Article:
The city of Melbourne hosted the Australian Community Renewable Energy Congress for 2017. Running from February 26 to March 1, the congress offered a wide range of information on all aspects of community-based renewable energy.
The gathering had an international flavour. As well as over 500 representatives from all Australian states, there were delegates from Denmark, Japan, Canada and America.
The keen interest felt about community energy was reflected in the fact that over 80 community groups Australia-wide are currently developing clean energy producing services.
Community energy can be defined as ‘the wide range of ways that communities can develop, deliver and benefit from sustainable energy. It can involve supply-side projects such as renewable energy installations and storage, and demand-side projects such as community education, energy efficiency and demand management.
Community energy can even include community-based approached to selling or distributing energy.’
Australia’s community energy sector continues to grow in size and diversity. Examples of pioneering projects in community energy are those of the Hepburn community wind farm in Daylesford, Victoria, the Denmark community wind farm in Western Australia and Enova, in Lismore, which is the first community-owned retailer.
These groundbreaking projects have been followed by a myriad of community solar investment and donation projects.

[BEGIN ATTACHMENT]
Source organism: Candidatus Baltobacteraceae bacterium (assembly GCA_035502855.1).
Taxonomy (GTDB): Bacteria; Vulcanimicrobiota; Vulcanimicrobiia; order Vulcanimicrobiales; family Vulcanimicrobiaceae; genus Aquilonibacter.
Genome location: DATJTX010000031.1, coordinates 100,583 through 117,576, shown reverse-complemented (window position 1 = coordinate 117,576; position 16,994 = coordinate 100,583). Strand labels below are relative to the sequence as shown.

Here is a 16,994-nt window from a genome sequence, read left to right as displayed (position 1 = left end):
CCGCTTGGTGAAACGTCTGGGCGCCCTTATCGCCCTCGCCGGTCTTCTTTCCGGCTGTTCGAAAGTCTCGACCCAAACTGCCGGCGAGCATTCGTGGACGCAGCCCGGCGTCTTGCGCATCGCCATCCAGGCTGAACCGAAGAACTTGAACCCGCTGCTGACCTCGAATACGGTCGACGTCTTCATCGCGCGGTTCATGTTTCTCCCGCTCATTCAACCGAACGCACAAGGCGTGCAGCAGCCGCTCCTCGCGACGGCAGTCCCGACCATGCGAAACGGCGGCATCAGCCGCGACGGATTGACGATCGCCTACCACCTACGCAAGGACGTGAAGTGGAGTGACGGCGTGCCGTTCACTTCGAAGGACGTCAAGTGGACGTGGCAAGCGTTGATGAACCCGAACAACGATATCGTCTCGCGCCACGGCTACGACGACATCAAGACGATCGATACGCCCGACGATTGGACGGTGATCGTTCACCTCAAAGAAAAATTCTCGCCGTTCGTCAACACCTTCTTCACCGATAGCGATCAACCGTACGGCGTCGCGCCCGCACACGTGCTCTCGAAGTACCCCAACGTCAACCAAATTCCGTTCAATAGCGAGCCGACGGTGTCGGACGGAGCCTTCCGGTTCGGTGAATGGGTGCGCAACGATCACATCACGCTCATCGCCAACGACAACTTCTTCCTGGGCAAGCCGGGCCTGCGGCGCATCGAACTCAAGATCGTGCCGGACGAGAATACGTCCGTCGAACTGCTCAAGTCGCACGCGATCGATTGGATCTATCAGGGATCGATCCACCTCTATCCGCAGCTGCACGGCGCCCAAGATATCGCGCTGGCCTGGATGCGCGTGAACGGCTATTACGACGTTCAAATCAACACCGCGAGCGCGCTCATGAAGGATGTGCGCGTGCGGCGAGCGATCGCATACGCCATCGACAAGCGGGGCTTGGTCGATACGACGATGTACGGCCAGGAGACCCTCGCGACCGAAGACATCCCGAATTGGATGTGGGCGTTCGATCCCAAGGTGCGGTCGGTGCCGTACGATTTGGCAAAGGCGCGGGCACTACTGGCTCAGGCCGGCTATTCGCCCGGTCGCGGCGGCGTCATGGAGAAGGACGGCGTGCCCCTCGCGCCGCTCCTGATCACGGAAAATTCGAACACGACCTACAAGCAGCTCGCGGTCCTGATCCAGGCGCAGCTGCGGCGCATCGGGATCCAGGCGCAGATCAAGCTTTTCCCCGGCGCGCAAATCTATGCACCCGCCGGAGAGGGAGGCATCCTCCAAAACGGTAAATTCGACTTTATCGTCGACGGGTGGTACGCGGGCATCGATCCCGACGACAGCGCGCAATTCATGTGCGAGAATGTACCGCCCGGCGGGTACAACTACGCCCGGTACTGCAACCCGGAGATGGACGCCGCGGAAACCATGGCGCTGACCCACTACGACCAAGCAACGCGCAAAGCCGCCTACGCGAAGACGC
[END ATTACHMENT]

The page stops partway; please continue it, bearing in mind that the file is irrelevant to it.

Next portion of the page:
The aims of the congress were to inspire participants to continue to create renewable change in their communities.
The congress also aimed to provide support and motivation to community groups by providing examples of successful renewable energy projects.
The congress was able to provide examples of successful community projects already operating, such as that of the Sydney Renewable Power Company, which installed solar panels on the convention centre, financed by city flat dwellers' investment.
Closer to home, the congress was informed of the Cowra Council biomass project, where Cowra council transports sewerage, piggery waste and other such examples of waste biomass to be processed at a central point. The resulting product provides for 60 per cent of Cowra's power needs.
Other cities which have developed community energy projects and are leading the way towards community self sufficiency are Bendigo, Castlemaine, Denmark (WA), Benalla, and the Newtown Student Solar Community Co-op.
Australia is being threatened with an energy crisis in the near future. The message delivered by the congress was that community action is an important part of the solution to a cleaner, greener and more reliable energy future.